Artist in Focus: CJ Shapiro and the art of confronting and challenging

“My political work is a manifestation of the aspects of society that defy moral comprehension. Though I am often accused of sensationalising or painting for shock value…I am not. My shock, anger and despair runs as deep as my blood.  My work is the visual distillation of the harshest parts of what we have come to accept as reality.” - CJ Shapiro

As a member of the LGBTQIA community, an outspoken feminist, and a Jewish woman who has experienced discrimination and antisemitism, CJ Shapiro uses her work to highlight social conditions that undermine individual liberty and agency. Her work grapples with issues including violence against women and children, sexual abuse, sexuality, race, and gender. Shapiro’s paintings viscerally expose the impact of, and adaptation to, a society that denies its own exclusion, oppression, and exploitation.

Shapiro celebrates the freedom to explore and express one’s true identity…

As part of the LGBTQIA community, Shapiro has experienced her share of discrimination; thus, her art recognises the important need of feeling safe expressing and within one’s identity. White Duo is part of the Invasion of the Pines, Fire Island series. It portrays a moment during the annual 4th of July celebration that takes place in two, primarily gay, parts of Fire Island. Men dress in drag and vogue around Cherry Grove. This work depicts two queens who coordinated their drag for this event. White Duo works as a celebration of the freedom of identity that we should all have safe access to explore and convey.

CJ Shapiro, White Duo (2011), oil on canvas, 122 x 152 cm.

…while recognising how identity can be exclusive for some 

Shapiro’s visual exploration of identity equally understands the politicisation of identity in the US. Taking an intersection approach within her work, Great Again for Who? is a direct response to Trump’s campaign slogan “Make America Great Again.” Shapiro underscores how American history is seeped in the suffering and mistreatment of the Black community. In highlighting the wrongful disregard to slavery, segregation and subjugation of Black people, the work thus poses a question in response to Trump’s Republican rhetoric, ‘Great Again for Who?’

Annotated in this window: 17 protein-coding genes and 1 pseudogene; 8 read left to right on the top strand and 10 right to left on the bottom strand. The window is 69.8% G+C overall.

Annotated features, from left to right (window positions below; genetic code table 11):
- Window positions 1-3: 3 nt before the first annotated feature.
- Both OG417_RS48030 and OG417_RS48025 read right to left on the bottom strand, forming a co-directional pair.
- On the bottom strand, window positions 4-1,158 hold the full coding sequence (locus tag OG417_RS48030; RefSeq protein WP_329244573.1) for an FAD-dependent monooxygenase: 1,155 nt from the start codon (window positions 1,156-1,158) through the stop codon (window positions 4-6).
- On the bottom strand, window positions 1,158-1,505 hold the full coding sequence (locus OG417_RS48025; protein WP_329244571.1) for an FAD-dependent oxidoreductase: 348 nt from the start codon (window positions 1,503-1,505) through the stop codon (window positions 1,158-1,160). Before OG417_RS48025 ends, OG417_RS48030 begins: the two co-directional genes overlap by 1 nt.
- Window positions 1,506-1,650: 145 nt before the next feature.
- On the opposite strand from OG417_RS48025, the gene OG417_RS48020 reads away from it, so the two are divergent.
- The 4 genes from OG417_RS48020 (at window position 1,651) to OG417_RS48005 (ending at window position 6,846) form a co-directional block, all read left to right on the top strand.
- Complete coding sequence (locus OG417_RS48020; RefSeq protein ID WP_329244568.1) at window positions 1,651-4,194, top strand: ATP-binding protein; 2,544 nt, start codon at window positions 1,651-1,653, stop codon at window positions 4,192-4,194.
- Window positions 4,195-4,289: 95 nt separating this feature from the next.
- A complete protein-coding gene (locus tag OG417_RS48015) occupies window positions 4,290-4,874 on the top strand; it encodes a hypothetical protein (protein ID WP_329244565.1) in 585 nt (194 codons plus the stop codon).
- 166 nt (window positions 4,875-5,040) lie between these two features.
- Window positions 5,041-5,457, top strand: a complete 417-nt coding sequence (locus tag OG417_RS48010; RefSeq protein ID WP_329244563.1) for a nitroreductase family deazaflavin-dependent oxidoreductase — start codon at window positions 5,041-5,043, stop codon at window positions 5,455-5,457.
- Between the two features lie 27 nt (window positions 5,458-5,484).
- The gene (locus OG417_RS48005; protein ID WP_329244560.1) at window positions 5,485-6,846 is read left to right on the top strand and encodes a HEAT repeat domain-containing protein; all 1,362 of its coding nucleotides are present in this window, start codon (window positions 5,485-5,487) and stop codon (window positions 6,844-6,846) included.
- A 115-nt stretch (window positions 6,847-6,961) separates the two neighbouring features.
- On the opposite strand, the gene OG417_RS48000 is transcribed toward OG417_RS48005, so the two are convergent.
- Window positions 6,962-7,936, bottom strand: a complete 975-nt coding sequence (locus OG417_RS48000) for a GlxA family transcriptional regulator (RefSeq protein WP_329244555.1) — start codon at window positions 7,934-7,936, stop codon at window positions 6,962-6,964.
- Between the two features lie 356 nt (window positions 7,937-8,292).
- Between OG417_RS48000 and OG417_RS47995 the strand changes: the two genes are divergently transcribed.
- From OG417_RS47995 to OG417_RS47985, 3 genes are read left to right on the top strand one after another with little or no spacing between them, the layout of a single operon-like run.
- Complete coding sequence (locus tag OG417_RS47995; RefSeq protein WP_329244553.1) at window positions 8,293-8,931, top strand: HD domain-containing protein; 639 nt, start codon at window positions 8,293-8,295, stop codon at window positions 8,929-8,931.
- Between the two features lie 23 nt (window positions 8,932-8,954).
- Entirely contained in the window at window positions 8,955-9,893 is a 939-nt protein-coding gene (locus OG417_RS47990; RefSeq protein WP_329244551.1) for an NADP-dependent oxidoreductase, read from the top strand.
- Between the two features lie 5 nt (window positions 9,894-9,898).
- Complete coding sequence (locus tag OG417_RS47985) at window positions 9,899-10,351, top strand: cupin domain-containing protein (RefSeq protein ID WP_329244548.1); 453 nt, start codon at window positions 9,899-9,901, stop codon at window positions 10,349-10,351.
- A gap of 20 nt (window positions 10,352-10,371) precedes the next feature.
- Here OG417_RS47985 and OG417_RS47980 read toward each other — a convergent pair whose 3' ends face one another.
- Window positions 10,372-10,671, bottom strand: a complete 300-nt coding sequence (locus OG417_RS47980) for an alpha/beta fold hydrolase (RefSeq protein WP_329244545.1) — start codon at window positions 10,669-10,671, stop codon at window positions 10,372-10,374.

CJ Shapiro, Great Again For Who? (2017), oil on canvas, 61 x 91.4 cm.

Shapiro also unflinchingly responds to current events…

Commenting on contemporary issues, Shapiro creates striking visuals that confront and challenge discriminatory narratives. Does This Look Like Pro-Life to You? is part of the artist’s series War on Women: Does This Look Pro-Life to You? - it was painted in response to Texas declaring their anti-abortion measures, as they anticipated the overturning of Roe v. Wade by the Supreme Court. The text within this piece acts as the voice of the Texas decision-makers: “We will rape you and force you to birth our offspring.”

CJ Shapiro, Does This Look Pro-Life To You? (2022), oil on canvas, 183 x 152 cm.

…while also recognising personal icons in her life 

Shapiro’s work expands upon topics of exclusion and oppression through highlighting important figures in her personal life. Quite a few portraits are of the artist’s friend Betty. Having painted her many times throughout her artistic career, Shapiro seeks to depict Betty in a light that reflects her essence and determination. As a Black woman, mother of three and member of the LGBTQ+ community during a less accepting time, the artist conveys how “Betty’s life is certainly worth documenting.” The artist’s simplicity in rendering her friend into an icon underscores the importance of individual and persistent courage that can promote greater inclusivity and equity in contemporary life. 

CJ Shapiro, Betty in Black Cap (2017), oil on canvas, 30.5 x 40.6 cm. 


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